Back in 2002, CETIS (through the CRA) had a small team working with “LIPSIG”, the CETIS special interest group involved with Learner Information (the “LI” of “LIPSIG”). Except that “learner information” wasn’t a particularly good title. It was also about the technology (soon to be labelled “e-portfolio”) that gathered and managed certain kinds of information related to learners, including their learning, their skills – abilities – competence, their development, and their plans. It was therefore also about PDP — Personal Development Planning — and PDP was known even then by its published definition “a structured and supported process undertaken by an individual to reflect upon their own learning, performance and/or achievement and to plan for their personal, educational and career development”.

There’s that root word, support (appearing as “supported”), and PDP is clearly about an “individual” in the learner role. Portfolio tools were, and still are, thought of as supporting people: in their learning; with the knowledge and skills they may attain, and evidence of these through their performance; their development as people, including their learning and work roles.

If you search the web now for “learner support”, you may get many results about funding — OK, that is financial support. Narrowing the search down to “technology for learner support”, the JISC RSC site mentions enabling “learners to be supported with their own particular learning issues”, and this doesn’t obviously imply support for everyone, but rather for those people with “issues”.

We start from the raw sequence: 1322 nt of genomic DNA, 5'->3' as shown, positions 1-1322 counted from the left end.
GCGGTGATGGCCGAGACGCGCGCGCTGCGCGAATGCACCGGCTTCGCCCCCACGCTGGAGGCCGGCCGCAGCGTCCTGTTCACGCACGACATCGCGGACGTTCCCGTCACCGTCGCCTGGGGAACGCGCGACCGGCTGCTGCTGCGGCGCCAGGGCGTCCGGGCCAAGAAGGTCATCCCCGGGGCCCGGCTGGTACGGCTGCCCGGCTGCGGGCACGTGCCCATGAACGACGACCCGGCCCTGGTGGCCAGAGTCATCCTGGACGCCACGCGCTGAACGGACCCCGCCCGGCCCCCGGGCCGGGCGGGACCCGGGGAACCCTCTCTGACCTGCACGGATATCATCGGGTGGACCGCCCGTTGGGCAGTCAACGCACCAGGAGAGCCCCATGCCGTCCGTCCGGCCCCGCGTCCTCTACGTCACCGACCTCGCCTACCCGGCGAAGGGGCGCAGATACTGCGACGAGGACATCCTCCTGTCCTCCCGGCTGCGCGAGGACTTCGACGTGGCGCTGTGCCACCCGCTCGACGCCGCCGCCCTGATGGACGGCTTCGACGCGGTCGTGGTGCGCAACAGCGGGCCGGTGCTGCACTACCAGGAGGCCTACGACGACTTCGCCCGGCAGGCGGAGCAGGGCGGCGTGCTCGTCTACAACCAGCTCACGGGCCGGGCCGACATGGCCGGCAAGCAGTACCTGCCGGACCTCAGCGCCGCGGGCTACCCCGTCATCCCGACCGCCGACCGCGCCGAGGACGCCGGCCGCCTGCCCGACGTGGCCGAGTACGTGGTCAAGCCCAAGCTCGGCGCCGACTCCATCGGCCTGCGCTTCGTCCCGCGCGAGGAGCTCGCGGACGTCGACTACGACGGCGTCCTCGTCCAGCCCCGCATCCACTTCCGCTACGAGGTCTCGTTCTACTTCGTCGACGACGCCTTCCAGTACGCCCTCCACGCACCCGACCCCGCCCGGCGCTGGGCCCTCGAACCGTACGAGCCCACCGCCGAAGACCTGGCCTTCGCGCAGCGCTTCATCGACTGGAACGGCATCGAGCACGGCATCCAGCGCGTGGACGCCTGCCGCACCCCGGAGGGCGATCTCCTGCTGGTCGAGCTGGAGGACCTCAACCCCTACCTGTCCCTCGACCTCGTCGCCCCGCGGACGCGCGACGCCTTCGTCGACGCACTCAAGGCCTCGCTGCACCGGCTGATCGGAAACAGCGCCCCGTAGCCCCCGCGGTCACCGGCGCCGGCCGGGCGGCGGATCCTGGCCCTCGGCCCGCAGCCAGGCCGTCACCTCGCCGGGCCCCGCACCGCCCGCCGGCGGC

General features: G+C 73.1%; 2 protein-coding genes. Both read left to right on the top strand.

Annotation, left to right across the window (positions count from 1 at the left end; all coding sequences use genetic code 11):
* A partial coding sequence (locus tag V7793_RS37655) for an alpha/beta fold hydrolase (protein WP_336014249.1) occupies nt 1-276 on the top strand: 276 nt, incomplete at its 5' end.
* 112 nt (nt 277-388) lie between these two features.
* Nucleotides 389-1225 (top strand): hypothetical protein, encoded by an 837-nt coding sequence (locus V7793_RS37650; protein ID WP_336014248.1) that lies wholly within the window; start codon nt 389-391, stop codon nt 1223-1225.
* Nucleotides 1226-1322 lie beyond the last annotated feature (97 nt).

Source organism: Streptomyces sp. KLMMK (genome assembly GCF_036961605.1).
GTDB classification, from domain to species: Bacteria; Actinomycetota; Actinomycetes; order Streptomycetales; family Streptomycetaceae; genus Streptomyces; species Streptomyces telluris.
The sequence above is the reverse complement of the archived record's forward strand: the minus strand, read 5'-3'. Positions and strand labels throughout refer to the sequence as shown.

As web search is not much help, let’s take a step back, and try to see this area in a wider perspective. Over my 10 years involvement with CETIS, I have gradually come to see CETIS work as being in three overlapping areas. I see educational (or learning) technology, and related interoperability standards, as being aimed at:

  • institutions, to help them manage teaching, learning, and other processes;
  • providers of learning resources, to help those resources be stored, indexed, and found when appropriate;
  • individual learners;
  • perhaps there should be a branch aimed at employers, but that doesn’t seem to have been salient in CETIS work up to now.

Relatively speaking, there have always seemed to be plenty of resources to back up CETIS work in the first two areas, perhaps because we are dealing with powerful organisations and large amounts of money. But, rather than get involved in those two areas, I have always been drawn to the third — to the learner — and I don’t think it’s difficult to understand why. When I was a teacher for a short while, I was interested not in educational adminstration or writing textbooks, but in helping individuals learn, grow and develop. Similar themes pervade my long term interests in psychology, psychotherapy, counselling; my PhD was about cognitive science; my university teaching was about human-computer interaction — all to do with understanding and supporting individuals, and much of it involving the use of technology.

The question is, what does CETIS do — what can anyone do — for individual learners, either with the technology, or with the interoperability standards that allow ICT systems to work together?

The CETIS starting point may have been about “learner information”, but who benefits from this information? Instead of focusing on learners’ needs, it is all too easy for institutions to understand “learner information” as information than enables institutions to manage and control the learners. Happily though, the group of e-portfolio systems developers frequenting what became the “Portfolio” SIG (including Pebble, CIEPD and others) were keen to emphasise control by learners, and when they came together over the initiative that became Leap2A, nearly six years ago, the focus on supporting learners and learning was clear.